18. Hello, I love your products and everything Greensock stands for. Your products are top-notch, and the customer service is as good as the Kinko's customer service is bad. GreenSock customer service is like "Bizzaro Kinko's Customer Service." In other works: GreenSock - "Totes Awesome Sauce" Kinko's - "The Hangover 2 & Indiana Jones 4, kind of awful" I am trying to come up with the most efficient and "zazzy-licious" way to put in the background of one of my website page, the scrolling code that you see on computer screens in the background of movies and tv shows. I'm not sure if I want just pure binary (1's and 0's) or letters and numbers. I figured that I would find about 500 ka-trillion Google results showing different ways of doing this in various languages, but alas, I didn't really find much of anything. I'm using the Greensock Javascript libraries (v.12) and the latest version of Raphael.Js. I don't really need anyone to show me how to do this, by providing a working example (at least, not yet). I'm really looking for a broad outline of the steps I would need to take to accomplish this task in the most code efficient and least taxing burden on the browser way possible. Any help would be greatly appreciated. Thanks, Sweet J
  19. Hi Jack, For years I looked at this in .as and never dove in, but now in just signed up corporate just so I can use .js version (not interested in flash no more). I need help w/ cubic css3 transform, possibly some consulting for the ticket. When I say cubic, here is an example: <click cubic> http://moobilejs.com/demos/latest/moobile-simulator/index.html He does this w/ very complex css3 and I can't follow, and he does it for the entire page and I just need the form to 'cubic'. Here is his css3: https://github.com/jpdery/moobile-core/tree/master/Styles Can I get some help to get a simple version that just does a 'cubic' of a form? So I can go next, next, next for 15 steps on mobile. thx, Vic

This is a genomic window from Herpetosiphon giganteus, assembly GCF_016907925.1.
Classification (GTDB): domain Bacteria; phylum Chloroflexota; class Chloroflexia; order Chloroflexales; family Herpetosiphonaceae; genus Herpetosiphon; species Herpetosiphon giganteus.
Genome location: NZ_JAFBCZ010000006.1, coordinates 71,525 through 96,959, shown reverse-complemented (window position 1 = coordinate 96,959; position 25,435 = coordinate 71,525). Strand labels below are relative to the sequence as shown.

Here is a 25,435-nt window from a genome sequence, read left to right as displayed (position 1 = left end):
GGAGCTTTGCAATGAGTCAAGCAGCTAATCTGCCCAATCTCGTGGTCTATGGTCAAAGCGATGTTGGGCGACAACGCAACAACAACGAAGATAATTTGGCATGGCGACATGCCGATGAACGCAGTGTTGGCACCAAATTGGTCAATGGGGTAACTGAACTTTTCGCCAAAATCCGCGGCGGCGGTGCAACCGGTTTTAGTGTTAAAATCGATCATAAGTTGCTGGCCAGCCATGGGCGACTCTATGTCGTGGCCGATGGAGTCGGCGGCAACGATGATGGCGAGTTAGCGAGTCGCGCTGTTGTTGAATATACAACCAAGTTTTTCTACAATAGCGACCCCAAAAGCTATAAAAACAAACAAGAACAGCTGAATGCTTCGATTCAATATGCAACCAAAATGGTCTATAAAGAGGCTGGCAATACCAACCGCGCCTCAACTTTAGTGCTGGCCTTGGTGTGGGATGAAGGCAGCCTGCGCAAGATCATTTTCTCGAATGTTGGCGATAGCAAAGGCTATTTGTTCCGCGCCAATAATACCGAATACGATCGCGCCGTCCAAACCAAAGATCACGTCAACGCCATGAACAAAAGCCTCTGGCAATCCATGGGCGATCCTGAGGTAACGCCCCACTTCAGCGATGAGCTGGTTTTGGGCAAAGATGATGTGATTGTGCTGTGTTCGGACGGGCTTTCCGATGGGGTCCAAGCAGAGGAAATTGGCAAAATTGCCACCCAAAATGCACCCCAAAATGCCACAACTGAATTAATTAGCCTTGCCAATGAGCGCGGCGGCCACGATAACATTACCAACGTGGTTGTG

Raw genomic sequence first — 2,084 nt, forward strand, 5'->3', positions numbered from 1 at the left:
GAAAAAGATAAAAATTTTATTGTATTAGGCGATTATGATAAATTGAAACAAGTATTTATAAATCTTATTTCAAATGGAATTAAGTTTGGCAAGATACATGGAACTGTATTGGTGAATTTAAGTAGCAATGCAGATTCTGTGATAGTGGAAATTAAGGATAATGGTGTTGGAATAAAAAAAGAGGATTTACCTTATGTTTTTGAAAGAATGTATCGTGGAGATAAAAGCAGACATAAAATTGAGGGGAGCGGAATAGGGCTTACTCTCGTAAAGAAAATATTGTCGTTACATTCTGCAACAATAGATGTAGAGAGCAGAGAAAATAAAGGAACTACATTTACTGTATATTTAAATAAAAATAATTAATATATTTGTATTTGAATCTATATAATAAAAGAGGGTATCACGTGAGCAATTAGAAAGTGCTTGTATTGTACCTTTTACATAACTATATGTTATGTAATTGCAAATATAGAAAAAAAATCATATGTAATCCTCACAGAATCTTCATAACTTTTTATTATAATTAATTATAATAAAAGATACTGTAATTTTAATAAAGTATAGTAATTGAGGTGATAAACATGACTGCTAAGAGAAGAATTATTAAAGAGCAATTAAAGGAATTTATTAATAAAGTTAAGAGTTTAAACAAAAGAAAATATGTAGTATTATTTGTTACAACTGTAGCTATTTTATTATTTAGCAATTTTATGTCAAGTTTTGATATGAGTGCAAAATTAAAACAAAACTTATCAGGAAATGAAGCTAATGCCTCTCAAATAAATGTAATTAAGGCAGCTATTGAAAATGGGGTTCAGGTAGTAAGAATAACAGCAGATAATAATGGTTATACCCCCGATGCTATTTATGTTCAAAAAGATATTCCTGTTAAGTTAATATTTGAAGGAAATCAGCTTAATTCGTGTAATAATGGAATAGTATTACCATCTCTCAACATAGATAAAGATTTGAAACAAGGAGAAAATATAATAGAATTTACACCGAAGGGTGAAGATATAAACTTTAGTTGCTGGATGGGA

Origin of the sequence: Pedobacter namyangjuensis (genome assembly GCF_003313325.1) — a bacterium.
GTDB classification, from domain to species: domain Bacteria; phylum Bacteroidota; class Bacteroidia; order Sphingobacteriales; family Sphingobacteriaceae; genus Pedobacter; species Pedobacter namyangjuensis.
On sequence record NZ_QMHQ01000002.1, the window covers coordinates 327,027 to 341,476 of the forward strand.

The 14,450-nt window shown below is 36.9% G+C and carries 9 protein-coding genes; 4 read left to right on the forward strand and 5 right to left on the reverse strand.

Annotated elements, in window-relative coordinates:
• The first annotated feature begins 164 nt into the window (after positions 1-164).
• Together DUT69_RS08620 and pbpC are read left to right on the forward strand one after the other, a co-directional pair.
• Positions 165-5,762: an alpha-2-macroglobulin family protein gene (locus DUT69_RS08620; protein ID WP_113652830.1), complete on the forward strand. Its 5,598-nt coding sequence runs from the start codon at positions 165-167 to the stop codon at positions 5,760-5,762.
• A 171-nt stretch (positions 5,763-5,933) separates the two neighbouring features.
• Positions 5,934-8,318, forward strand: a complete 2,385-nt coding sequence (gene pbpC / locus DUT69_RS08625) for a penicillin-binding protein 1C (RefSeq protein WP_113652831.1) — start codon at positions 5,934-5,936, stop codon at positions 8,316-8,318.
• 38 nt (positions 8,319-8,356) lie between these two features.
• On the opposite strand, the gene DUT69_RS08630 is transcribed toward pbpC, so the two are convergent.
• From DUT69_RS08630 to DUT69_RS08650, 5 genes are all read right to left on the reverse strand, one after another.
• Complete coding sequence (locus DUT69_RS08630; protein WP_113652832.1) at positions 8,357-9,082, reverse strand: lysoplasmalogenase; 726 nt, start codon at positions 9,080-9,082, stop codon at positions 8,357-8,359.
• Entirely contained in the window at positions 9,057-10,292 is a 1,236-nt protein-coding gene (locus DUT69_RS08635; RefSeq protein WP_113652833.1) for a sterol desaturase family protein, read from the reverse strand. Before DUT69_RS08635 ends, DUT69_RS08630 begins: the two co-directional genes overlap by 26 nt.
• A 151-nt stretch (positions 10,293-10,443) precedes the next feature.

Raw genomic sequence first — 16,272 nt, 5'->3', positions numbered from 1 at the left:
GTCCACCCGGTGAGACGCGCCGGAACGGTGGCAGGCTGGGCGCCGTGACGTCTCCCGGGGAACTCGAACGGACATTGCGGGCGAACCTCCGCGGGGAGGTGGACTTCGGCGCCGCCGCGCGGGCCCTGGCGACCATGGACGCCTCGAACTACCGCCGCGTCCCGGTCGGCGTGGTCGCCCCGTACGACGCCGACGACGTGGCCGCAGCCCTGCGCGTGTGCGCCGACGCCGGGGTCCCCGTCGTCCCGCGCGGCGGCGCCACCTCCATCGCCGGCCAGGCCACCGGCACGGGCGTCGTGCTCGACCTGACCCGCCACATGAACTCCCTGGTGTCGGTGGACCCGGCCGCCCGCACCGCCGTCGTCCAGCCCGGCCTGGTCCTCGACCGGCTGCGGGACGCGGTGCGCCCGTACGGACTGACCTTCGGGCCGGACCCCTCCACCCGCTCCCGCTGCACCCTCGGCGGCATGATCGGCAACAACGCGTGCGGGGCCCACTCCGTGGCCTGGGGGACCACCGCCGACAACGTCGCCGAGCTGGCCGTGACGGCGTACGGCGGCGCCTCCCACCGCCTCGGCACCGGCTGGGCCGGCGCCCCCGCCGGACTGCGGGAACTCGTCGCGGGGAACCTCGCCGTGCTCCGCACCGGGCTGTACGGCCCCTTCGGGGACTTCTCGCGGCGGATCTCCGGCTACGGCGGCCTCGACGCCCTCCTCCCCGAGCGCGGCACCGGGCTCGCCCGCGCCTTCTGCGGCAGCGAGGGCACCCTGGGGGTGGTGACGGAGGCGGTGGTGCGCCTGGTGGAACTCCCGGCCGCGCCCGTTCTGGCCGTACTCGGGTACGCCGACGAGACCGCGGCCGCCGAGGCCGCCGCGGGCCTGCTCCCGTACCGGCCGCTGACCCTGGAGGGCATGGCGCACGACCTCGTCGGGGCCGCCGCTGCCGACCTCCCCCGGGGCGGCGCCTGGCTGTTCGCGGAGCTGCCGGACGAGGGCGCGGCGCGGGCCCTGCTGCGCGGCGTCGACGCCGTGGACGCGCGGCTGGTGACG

20. Note: This page was created for GSAP version 2. We have since released GSAP 3 with many improvements. While it is backward compatible with most GSAP 2 features, some parts may need to be updated to work properly. We encourage you to use the updated "Getting Started" page . The GreenSock Animation Platform (GSAP) animates anything JavaScript can touch (CSS properties, SVG, React, canvas, generic objects, whatever) and solves countless browser inconsistencies, all with blazing speed (up to 20x faster than jQuery). See "Why GSAP?" to learn why it's used by over 8,000,000 sites and every major brand. Hang in there through the learning curve and you'll discover how addictive animating with code can be. We promise it's worth your time. Quick links Loading GSAP Tweening Basics CSSPlugin 2D and 3D transforms Easing Callbacks Sequencing with Timelines Timeline control Getter / Setter methods Club GreenSock We'll cover the most popular features here but keep the GSAP docs handy for all the details. First, let's talk about what GSAP actually does... GSAP as a property manipulator Animation ultimately boils down to changing property values many times per second, making something appear to move, fade, spin, etc. GSAP snags a starting value, an ending value and then interpolates between them 60 times per second. For example, changing the x coordinate of an object from 0 to 1000 over the course of 1 second makes it move quickly to the right. Gradually changing opacity from 1 to 0 makes an element fade out. Your job as an animator is to decide which properties to change, how quickly, and the motion's "style" (known as easing - we'll get to that later). To be technically accurate we could have named GSAP the "GreenSock Property Manipulator" (GSPM) but that doesn't have the same ring. DOM, SVG, <canvas>, and beyond GSAP doesn't have a pre-defined list of properties it can handle. It's super flexible, adjusting to almost anything you throw at it. GSAP can animate all of the following: CSS: 2D and 3D transforms, colors, width, opacity, border-radius, margin, and almost every CSS value (with the help of CSSPlugin). SVG attributes: viewBox, width, height, fill, stroke, cx, r, opacity, etc. Plugins like MorphSVG and DrawSVG can be used for advanced effects. Any numeric value For example, an object that gets rendered to an HTML5 <canvas>. Animate the camera position in a 3D scene or filter values. GSAP is often used with Three.js and Pixi.js. Once you learn the basic syntax you'll be able to use GSAP anywhere JavaScript runs. This guide will focus on the most popular use case: animating CSS properties of DOM elements. (Note: if you're using React, read this too.) If you're using any of the following frameworks, these articles may help: React Vue Angular What's GSAP Exactly? GSAP is a suite of tools for scripted animation. It includes: TweenLite - the lightweight core of the engine which animates any property of any object. It can be expanded using optional plugins. TweenMax - the most feature-packed (and popular) tool in the arsenal. For convenience and loading efficiency, it includes TweenLite, TimelineLite, TimelineMax, CSSPlugin, AttrPlugin, RoundPropsPlugin, BezierPlugin, and EasePack (all in one file). TimelineLite & TimelineMax - sequencing tools that act as containers for tweens, making it simple to control entire groups and precisely manage relative timing (more on this later). Extras like easing tools, plugins, utilities like Draggable, and more Loading GSAP CDN The simplest way to load GSAP is from the CDN with a <script> tag. TweenMax (and all publicly available GSAP files) are hosted on Cloudfare's super-fast and reliable cdnjs.com. <script src="https://cdnjs.cloudflare.com/ajax/libs/gsap/2.1.3/TweenMax.min.js"></script> Banner Ad CDNs Every major ad network excludes GSAP from file size limits when you load it from their CDN! Contact your ad network for their URLs. For example, Google hosts TweenMax at: //AdWords and DoubleClick ads only "https://s0.2mdn.net/ads/studio/cached_libs/tweenmax_2.1.2_min.js" NPM npm install gsap See the NPM Usage page in the docs for a full guide including how to import things (ES modules or UMD format), tree shaking, Webpack, how to get bonus plugins into a build system, etc. Downloading GSAP Download a zip directly from our home page or your account dashboard. If you're logged in as a Club GreenSock member this zip will include your bonus plugins. GitHub View the source code on GitHub. Tweening Basics Let's start with TweenMax, GSAP's most popular tool. We'll use CodePen demos so that you can easily fork and edit each example right in your browser. TweenMax.to() To create an animation, TweenMax.to() needs 3 things: target - the object you are animating. This can be a raw object, an array of objects, or selector text like ".myClass". duration (in seconds) vars - an object with property/value pairs that you're animating to (like opacity:0.5, rotation:45, etc.) and other optional special properties like onComplete. For example, to move an element with an id of "logo" to an x position of 100 (same as transform: translateX(100px)) over the course of 1 second: TweenMax.to("#logo", 1, {x:100}); Note: Remember that GSAP isn't just for DOM elements, so you could even animate custom properties of a raw object like this: var obj = {prop:10}; TweenMax.to(obj, 1, { prop:200, //onUpdate fires each time the tween updates; we'll explain callbacks later. onUpdate:function() { console.log(obj.prop); //logs the value on each update. } }); Demo: TweenMax.to() Basic Usage See the Pen TweenMax.to() Basic Usage by GreenSock (@GreenSock) on CodePen. If you would like to edit the code and experiment with your own properties and values, just hit the Edit on CodePen button. Notice that the opacity, scale, rotation and x values are all being animated in the demo above but DOM elements don't actually have those properties! In other words, there's no such thing as element.scale or element.opacity. How'd that work then? It's the magic of CSSPlugin. Before we talk about that, let's explain how plugins work in general. Plugins Think of plugins like special properties that get dynamically added to GSAP in order to inject extra abilities. This keeps the core engine small and efficient, yet allows for unlimited expansion. Each plugin is associated with a specific property name. Among the most popular plugins are: CSSPlugin*: animates CSS values AttrPlugin*: animates attributes of DOM nodes including SVG BezierPlugin*: animates along a curved Bezier path MorphSVGPlugin: smooth morphing of complex SVG paths DrawSVGPlugin: animates the length and position of SVG strokes *loaded with TweenMax CSSPlugin In the previous example, CSSPlugin automatically noticed that the target is a DOM element, so it intercepted the values and did some extra work behind the scenes, applying them as inline styles (element.style.transform and element.style.opacity in that case). Be sure to watch the "Getting Started" video at the top of this article to see it in action. CSSPlugin Features: normalizes behavior across browsers and works around various browser bugs and inconsistencies optimizes performance by auto-layerizing, caching transform components, preventing layout thrashing, etc. controls 2D and 3D transform components (x, y, rotation, scaleX, scaleY, skewX, etc.) independently (eliminating order-of-operation woes) reads computed values so you don't have to manually define starting values animates complex values like borderRadius:"50% 50%" and boxShadow:"0px 0px 20px 20px red" applies vendor-specific prefixes (-moz-, -ms-, -webkit-, etc.) when necessary animates CSS Variables handles color interpolation (rgb, rgba, hsl, hsla, hex) normalizes behavior between SVG and DOM elements (particularly useful with transforms) ...and lots more Basically, CSSPlugin saves you a ton of headaches. Because animating CSS properties is so common, GSAP automatically senses when the target is a DOM element and adds a css:{} wrapper. So internally, for example, {x:100, opacity:0.5, onComplete:myFunc} becomes {css:{x:100, opacity:0.5}, onComplete:myFunc}. That way, CSS-related values get routed to the plugin properly and you don't have to do any extra typing. You're welcome. ? To understand the advanced capabilities of the CSSPlugin read the full CSSPlugin documentation. 2D and 3D transforms CSSPlugin recognizes a number of short codes for transform-related properties: GSAP CSS x: 100 transform: translateX(100px) y: 100 transform: translateY(100px) rotation: 360 transform: rotate(360deg) rotationX: 360 transform: rotateX(360deg) rotationY: 360 transform: rotateY(360deg) skewX: 45 transform: skewX(45deg) skewY: 45 transform: skewY(45deg) scale: 2 transform: scale(2, 2) scaleX: 2 transform: scaleX(2) scaleY: 2 transform: scaleY(2) xPercent: 50 transform: translateX(50%) yPercent: 50 transform: translateY(50%) GSAP can animate any "transform" value but we strongly recommend using the shortcuts above because they're faster and more accurate (GSAP can skip parsing computed matrix values which are inherently ambiguous for rotational values beyond 180 degrees). The other major convenience GSAP affords is independent control of each component while delivering a consistent order-of-operation. Performance note: it's much easier for browsers to update x and y (transforms) rather than top and left which affect document flow. So to move something, we recommend animating x and y. Demo: Multiple 2D and 3D transforms See the Pen Multiple 2D and 3D Transforms by GreenSock (@GreenSock) on CodePen. Additional CSSPlugin notes Be sure to camelCase all hyphenated properties. font-size should be fontSize, background-color should be backgroundColor. When animating positional properties such as left and top, its imperative that the elements you are trying to move also have a css position value of absolute, relative or fixed. vw/vh units aren't currently supported natively, but it's pretty easy to mimic using some JS like x: window.innerWidth * (50 / 100) where 50 is the vw. Just ask in the forums for some help. from() tweens Sometimes it's amazingly convenient to set up your elements where they should end up (after an intro animation, for example) and then animate from other values. That's exactly what TweenMax.from() is for. For example, perhaps your "#logo" element currently has its natural x position at 0 and you create the following tween: TweenMax.from("#logo", 1, {x:100}); The #logo will immediately jump to an x of 100 and animate to an x of 0 (or whatever it was when the tween started). In other words, it's animating FROM the values you provide to whatever they currently are. Demo: TweenMax.from() with multiple properties See the Pen TweenMax.from() tween by GreenSock (@GreenSock) on CodePen. There is also a fromTo() method that allows you to define the starting values and the ending values: //tweens from width 0 to 100 and height 0 to 200 TweenMax.fromTo("#logo", 1.5, {width:0, height:0}, {width:100, height:200}); Special properties (like onComplete) A special property is like a reserved keyword that GSAP handles differently than a normal (animated) property. Special properties are used to define callbacks, delays, easing and more. A basic example of a special property is delay: TweenMax.to("#logo", 1, {x:100, delay:3}); This animation will have a 3-second delay before starting. Other common special properties are: onComplete - a callback that should be triggered when the animation finishes. onUpdate - a callback that should be triggered every time the animation updates/renders ease - the ease that should be used (like Power2.easeInOut) Easing If your animation had a voice, what would it sound like? Should it look playful? Robotic? Slick? Realistic? To become an animation rock star, you must develop a keen sense of easing because it determines the style of movement between point A and point B. The video below illustrates the basics. An "ease" controls the rate of change during a tween. Below is an interactive tool that allows you to visually explore various eases. Note: you can click on the underlined parts of the code at the bottom to change things.